Only a few short days until pounds of sugar will enter your house, all within reach of your children. Halloween candy threatens the health of many young smiles across the nation each year. According to the National Retail Federation, Americans will spend $2.2 billion on Halloween candy in 2014. It may be unrealistic to take away all of your child’s candy, so it becomes very important to understand ways in which you can make Halloween a little safer for their teeth. Parents can actually use this time to educate kids about which candy is better or worse for teeth. Help children understand that not all candy is created equal and teach them that even when it comes to candy, they can make good choices.
The stickier it is, the worse it is for your teeth. If you choose candy that sticks to your teeth then you are essentially gluing sugars to the enamel of your teeth. Over time, this produces acids and bacteria that cause cavities. Also, stay away from hard candy that could chip or crack your child’s tooth. Often children get impatient with their lollipops on Halloween and they chomp rather than lick. When plunging through your trick or treat bag, make wise choices. Choose candy that melts fast in your mouth such as chocolate, peanut butter cups or even powder candy. Even better choices are sugar-free candy and sugar-free gum, which promotes saliva production and neutralizes acids in your mouth.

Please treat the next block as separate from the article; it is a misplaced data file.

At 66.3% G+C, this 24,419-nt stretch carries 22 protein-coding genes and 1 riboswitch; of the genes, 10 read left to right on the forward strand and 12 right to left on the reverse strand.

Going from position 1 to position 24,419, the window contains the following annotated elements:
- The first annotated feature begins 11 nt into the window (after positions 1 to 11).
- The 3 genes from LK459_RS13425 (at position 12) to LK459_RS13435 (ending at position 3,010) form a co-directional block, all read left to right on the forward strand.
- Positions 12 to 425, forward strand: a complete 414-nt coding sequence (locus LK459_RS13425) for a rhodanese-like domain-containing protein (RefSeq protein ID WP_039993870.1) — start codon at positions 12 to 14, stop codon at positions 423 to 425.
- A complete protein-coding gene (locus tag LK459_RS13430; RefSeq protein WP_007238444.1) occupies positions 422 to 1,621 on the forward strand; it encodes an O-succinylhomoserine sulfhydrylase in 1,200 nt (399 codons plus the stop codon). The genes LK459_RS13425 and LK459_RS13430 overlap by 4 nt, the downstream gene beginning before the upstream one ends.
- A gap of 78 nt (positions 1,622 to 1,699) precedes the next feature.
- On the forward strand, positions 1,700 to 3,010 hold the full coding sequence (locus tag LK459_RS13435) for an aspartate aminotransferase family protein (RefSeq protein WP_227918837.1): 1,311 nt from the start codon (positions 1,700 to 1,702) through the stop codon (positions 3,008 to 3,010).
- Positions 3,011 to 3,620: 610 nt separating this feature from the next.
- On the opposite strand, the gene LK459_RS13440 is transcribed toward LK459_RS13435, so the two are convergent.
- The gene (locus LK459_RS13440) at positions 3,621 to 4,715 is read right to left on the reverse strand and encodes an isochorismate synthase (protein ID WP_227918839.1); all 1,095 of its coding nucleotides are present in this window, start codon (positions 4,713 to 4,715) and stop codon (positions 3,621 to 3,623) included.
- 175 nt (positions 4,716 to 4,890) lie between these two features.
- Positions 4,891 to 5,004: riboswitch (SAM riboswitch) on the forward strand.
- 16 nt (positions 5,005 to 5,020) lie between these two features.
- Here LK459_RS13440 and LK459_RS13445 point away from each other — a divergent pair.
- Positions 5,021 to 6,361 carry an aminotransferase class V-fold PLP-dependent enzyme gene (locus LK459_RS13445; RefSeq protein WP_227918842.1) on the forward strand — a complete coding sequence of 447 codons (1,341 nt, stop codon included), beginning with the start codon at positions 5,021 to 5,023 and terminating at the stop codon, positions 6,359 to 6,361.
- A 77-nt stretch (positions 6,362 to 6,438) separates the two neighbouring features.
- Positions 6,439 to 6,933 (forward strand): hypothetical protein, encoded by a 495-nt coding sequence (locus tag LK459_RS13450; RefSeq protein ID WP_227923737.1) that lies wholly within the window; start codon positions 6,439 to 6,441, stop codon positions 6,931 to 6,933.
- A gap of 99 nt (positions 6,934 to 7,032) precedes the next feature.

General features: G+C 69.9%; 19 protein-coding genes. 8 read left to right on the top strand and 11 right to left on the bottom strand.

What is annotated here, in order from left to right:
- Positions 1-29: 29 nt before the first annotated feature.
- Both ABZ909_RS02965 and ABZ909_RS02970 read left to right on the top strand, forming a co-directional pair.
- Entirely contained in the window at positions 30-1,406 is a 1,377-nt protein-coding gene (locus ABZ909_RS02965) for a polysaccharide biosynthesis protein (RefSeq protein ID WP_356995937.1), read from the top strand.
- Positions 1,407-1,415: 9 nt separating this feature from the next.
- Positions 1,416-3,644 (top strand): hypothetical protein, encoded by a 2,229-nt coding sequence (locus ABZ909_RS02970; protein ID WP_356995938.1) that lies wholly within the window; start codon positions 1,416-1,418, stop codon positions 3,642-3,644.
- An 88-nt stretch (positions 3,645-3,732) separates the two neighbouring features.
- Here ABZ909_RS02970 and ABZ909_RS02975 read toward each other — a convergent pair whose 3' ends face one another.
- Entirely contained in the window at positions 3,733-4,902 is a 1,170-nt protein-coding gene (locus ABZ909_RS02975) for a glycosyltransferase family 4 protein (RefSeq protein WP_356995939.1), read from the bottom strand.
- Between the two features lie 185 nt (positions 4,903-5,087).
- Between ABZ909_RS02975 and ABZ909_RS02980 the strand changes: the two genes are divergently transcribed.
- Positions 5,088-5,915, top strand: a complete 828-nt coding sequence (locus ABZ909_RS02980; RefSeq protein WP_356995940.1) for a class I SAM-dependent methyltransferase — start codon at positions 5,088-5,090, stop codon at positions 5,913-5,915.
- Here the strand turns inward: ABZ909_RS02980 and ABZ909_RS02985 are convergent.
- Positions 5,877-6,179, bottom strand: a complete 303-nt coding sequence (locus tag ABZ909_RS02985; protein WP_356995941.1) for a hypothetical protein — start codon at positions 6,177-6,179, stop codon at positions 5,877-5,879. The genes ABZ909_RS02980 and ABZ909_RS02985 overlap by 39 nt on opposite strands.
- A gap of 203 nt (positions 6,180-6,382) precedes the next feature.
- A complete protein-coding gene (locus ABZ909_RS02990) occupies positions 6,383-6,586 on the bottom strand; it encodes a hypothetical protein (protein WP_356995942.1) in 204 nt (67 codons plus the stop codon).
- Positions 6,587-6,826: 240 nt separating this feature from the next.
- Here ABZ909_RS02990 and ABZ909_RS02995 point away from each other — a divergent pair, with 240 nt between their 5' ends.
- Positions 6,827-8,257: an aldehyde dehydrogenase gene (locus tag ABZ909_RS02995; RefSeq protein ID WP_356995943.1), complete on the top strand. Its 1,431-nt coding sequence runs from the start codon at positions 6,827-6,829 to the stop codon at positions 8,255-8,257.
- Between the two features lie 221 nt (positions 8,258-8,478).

Staying safe while trick or treating this week also means making safe choices for your teeth. Teach your children that you can still enjoy this holiday and indulge in treats, without harming your pearly whites. You can also send your child with a bottle of water to sip on throughout the night, which helps wash away harmful sugars and bacteria left behind from candy. Most importantly, do not let your overtired little goblins and ghouls skip their teeth brushing that night. Gilreath Family Dentistry proudly cares for your entire family’s dental health and we are committed to offering top quality pediatric dental services to keep your child’s smile as healthy as possible.
Posted on behalf of Dr. Paul Gilreath IV,